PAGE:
Don't let Stevens' guitar riffage or Idol's yells mislead you however; there is a fair amount of 80's fluff on this album, especially heard on "Blue Highway" -- also known as the most forgettable song on the album.  Rebel Yell has some upbeat tinkling guitars peppering the songs -- almost like a harp at times.  Side B songs "Flesh for Fantasy," "Catch My Fall," and "Do Not Stand in the Shadows" all share this continuity of tone.  Add in some nicely rounded guitar bends, Billy's oohs and ahhs, and some majestic synth percussion and you've got pop rock of the 80's.  The chug-a-lug tempo of "Do Not Stand in the Shadows" will possess you with the urge to do your best Clair Standish dance.  (Interesting that Keith Forsey also produced the soundtrack to The Breakfast Club.)  The track is laced with Stevens' pyrotechnics along with glimpses of 50's do-wop flip-flopping with heavy metal.  It's an odd combo that works surprisingly well.  Lyrically Billy keeps it lean.  It's easy to sing along with, not too deep, and generally fun.  Exception to this is "Dead Next Door," a super slow ballad that comes on like a lullaby... about dead people?  It's a strange way to close out the album considering the thunderous start.  They play it 100% straight.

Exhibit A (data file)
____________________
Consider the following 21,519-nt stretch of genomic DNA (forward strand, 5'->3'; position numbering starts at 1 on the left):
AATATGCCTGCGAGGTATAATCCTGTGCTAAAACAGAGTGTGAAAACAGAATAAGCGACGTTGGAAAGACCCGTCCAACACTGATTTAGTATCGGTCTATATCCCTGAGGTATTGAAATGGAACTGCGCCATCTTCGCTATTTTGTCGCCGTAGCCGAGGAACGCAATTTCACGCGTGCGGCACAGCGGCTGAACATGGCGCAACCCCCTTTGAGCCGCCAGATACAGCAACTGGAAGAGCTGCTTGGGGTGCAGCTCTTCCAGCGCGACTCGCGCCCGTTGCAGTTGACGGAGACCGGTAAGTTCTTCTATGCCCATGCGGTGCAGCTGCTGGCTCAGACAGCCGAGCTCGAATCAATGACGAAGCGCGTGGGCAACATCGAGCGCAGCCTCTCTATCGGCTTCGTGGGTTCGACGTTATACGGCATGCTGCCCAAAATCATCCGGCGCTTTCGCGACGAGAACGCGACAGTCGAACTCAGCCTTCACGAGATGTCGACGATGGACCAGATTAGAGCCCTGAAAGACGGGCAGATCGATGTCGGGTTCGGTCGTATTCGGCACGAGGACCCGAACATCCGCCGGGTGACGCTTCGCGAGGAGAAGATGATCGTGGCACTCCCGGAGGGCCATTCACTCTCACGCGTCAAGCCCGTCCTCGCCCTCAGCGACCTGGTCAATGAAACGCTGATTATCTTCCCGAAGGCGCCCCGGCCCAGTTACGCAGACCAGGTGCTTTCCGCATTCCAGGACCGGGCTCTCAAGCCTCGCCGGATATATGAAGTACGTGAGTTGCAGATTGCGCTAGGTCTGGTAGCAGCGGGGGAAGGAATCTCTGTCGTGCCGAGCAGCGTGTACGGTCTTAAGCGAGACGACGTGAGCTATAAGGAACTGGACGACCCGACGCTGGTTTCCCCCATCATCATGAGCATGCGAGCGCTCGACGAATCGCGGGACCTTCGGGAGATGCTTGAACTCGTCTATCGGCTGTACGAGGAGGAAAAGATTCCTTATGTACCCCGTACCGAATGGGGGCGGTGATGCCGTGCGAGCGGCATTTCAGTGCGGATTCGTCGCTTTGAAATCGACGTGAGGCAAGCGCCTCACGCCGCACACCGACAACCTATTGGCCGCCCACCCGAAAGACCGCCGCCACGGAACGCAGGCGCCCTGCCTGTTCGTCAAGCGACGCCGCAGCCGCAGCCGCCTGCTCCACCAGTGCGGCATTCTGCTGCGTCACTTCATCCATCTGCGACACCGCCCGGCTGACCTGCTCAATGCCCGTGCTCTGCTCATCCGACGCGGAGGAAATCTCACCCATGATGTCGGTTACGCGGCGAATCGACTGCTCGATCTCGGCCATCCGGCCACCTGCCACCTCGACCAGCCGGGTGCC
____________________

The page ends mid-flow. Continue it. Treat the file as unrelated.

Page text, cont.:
A million hair metal slow dances later and you have to wonder how they pull off all the merging styles.  Sure, pure punk fans won't be swayed.  Billy and company break way to many rules for that.  Just look at how pretty the glamour shot photos are!  Metal fans were also likely confounded.  Pop folks looking at the colorful and in your face album cover were probably the most curious and confused.  "What is this?"  To better understand how it all works one must only look at Billy's background coming from the original English punk movement, first as a fan, but shortly afterwards fronting the defining late 70's group Generation X.  They were punk in many ways, but also felt a tremendous influence from 60's pop and a massive pull towards glam rock and what would become 80's hair metal.  Such a blend could only work if you were a sneering, spiked blonde haired, leather clad bastard.

Of note on the inner sleeve and LP the sides are labeled 3 and 4.  An implication that Billy, Steve, and Keith were merely continuing their work from the generally fun but inferior first album; continuing the work and massively improving upon it.  There are a few moments on Rebel Yell that border on corn, but the bulk here is instant classic.